Governor Steve Beshear says he’s anxious to see the damage around Murray and Paducah, but a fly-over will have to wait.

“The National Guard advised me to stay on the ground until this latest front passes,” he says. “And it probably won’t get out of here until late tonight or early tomorrow morning.”

Damage assessments are being conducted, but the total extent won’t be known until the waters recede. Beshear says he expects to ask for a presidential disaster declaration.

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Environment Local News Politics

McConnell Seeks to Stop EPA From Further Regulating Carbon Emissions

Senate Majority Leader Mitch McConnell has filed an amendment to a small business bill that would block the Environmental Protection Agency from imposing new regulations on carbon emissions.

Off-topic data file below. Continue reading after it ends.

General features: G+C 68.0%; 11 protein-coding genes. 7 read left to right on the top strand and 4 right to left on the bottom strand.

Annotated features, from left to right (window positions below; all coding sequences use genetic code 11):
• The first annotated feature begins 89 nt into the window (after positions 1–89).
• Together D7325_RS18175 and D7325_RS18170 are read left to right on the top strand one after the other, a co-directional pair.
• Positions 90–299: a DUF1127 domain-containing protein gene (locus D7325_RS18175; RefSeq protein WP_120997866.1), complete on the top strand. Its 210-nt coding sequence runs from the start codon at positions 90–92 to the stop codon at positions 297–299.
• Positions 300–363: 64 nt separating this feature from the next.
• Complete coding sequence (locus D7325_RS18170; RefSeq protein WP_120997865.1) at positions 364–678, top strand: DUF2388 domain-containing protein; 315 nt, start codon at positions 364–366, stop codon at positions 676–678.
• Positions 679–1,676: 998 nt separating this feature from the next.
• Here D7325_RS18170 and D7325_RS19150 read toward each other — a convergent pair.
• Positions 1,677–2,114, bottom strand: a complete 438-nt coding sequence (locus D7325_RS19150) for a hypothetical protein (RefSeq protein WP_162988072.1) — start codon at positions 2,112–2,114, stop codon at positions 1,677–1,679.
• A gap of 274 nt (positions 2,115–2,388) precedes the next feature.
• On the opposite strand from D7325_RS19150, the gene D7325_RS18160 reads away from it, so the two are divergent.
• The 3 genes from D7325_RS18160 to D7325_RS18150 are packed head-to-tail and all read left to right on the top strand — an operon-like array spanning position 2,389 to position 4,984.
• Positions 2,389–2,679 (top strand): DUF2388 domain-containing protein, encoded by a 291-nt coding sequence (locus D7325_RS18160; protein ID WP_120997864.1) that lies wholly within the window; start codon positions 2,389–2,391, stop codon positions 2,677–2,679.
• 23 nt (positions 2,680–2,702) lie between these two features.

McConnell calls such regulations “a back-door national energy tax,” and says they would lead to higher prices for gasoline, groceries, electricity and natural gas.

Representative Ed Whitfield of Kentucky has filed similar legislation in the House.

Carbon is a common pollutant and is linked to climate change. For more on the science of carbon emissions, watch this video from NPR and Robert Krulwich.

Additional information provided by the Associated Press

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Arts and Humanities Local News

Congressman Complains about Art in San Francisco

Kentucky Congressman Ed Whitfield recently signed a letter to the National Endowment for the Arts complaining about the work of arts groups it had funded. WFPL’s Elizabeth Kramer has more.

Whitfield of Hopkinsville signed the letter along with 49 other Republican congressman that objected to funding staff salaries of three San Francisco arts groups they accuse of producing obscene art.